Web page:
672 THE ADVOCATE
VOL. 78 PART 5 SEPTEMBER 2020
can hinder clear communication between the parties. Brian Tate, a wellknown
Vancouver-based composer/arranger, musician, vocalist, choir
director and educator, gave sage advice at a BC Choral Federation Chorfest
rehearsal in May 2018. He said that, given the vast psychic and physical distance
between performers on a stage and the audience, stage performers
must make ten times the effort to communicate with the audience. This
means ten times more than the effort a performer would normally expect
to give when singing directly to persons sitting a few feet away, or when acting
in a film production with close-up photography. This involves ten times
more effort to articulate lyrics or lines in a play, express musical dynamics
or theatrical expression, and portray a composer or playwright’s themes or
I have found Brian Tate’s guidance to be a useful metaphor, applicable to
many of my life activities. It is also relevant to the conduct of Board teleconference
hearings. In short, when conducting teleconference hearings
involving persons with mental disorders, an adjudicative panel must
expend ten times the effort to ensure that all participants experience
respect and fairness. That is, ten times more effort is required than the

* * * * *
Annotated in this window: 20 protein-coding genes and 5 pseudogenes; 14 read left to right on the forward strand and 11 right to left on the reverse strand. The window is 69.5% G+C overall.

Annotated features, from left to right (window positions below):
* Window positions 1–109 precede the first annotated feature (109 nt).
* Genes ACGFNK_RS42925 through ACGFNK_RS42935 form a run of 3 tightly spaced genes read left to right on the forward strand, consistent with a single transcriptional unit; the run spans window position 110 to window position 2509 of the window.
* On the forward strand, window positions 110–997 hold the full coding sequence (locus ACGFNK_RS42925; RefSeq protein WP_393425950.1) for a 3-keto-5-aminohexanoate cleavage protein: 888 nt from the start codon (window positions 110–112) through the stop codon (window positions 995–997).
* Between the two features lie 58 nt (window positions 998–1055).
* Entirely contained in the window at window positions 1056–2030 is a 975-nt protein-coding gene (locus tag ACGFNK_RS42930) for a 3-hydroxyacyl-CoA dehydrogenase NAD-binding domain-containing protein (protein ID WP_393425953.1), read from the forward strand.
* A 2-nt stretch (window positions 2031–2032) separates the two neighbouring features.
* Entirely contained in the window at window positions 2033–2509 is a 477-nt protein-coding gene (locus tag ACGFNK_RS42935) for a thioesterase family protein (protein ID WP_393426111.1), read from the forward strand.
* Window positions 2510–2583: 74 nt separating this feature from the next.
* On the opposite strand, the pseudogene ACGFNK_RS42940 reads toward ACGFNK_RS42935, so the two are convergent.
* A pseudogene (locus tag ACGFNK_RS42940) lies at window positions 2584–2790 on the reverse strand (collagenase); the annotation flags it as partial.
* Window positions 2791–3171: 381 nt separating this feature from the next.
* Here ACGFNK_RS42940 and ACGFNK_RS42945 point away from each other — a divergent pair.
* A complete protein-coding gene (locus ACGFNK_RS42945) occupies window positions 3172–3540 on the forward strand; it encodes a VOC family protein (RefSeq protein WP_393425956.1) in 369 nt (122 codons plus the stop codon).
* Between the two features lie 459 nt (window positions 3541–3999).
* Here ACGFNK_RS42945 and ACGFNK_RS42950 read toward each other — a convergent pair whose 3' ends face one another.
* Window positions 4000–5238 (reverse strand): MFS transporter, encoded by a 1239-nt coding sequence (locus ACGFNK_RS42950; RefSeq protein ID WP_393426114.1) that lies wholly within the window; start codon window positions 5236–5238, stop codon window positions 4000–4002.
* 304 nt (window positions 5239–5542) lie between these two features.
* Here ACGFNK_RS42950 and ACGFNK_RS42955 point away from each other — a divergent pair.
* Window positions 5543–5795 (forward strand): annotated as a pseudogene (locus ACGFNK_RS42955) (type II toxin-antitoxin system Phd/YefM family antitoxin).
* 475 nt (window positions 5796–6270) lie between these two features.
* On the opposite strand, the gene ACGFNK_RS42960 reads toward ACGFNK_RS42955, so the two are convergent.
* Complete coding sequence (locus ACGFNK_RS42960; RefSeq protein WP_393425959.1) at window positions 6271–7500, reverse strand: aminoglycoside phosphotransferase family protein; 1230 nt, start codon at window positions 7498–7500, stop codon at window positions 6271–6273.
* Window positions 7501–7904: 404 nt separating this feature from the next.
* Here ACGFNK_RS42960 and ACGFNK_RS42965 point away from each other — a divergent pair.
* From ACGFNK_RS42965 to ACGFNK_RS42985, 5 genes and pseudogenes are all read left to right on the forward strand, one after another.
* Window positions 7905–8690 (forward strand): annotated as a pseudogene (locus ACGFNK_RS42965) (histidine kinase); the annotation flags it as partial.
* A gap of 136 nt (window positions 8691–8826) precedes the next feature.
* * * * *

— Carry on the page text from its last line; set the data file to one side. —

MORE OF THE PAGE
effort a panel would normally make in an oral hearing conducted in the traditional
In a teleconference, no one can see a decision maker’s body language,
such as eye contact, leaning slightly toward a witness who is speaking or
nodding one’s head in a gesture of empathic understanding. These types of
body gestures help to convey respect and responsiveness. Witnesses perceive
the decision maker has truly heard their evidence. Body language also
helps to cultivate a sense that the legal hearing is proceeding in a civil, wellorganized
way by decision makers who are carefully “taking it all in”.
In a teleconference hearing, a decision maker has none of those tools.
Instead, panel members must rely largely on tone of voice, choice of words
and courteous, considerate manners of expression in order to convey the
messages that would usually be delivered largely by body language. The
voice is the only instrument available in a teleconference. So, panel members
should train themselves to use their voices effectively in that context.
Frankly, it is an important skill for decision makers in any context: in-person
and teleconference hearings benefit from skillful use of the voice, and
reasons for decision are also better when written in the appropriate “voice”.
USING THE VOICE TO CREATE A SACRED SPACE
Assumptions and biases in medical care and in legal decision making are,
sadly, often fuelled by the worldwide stigma associated with mental illness.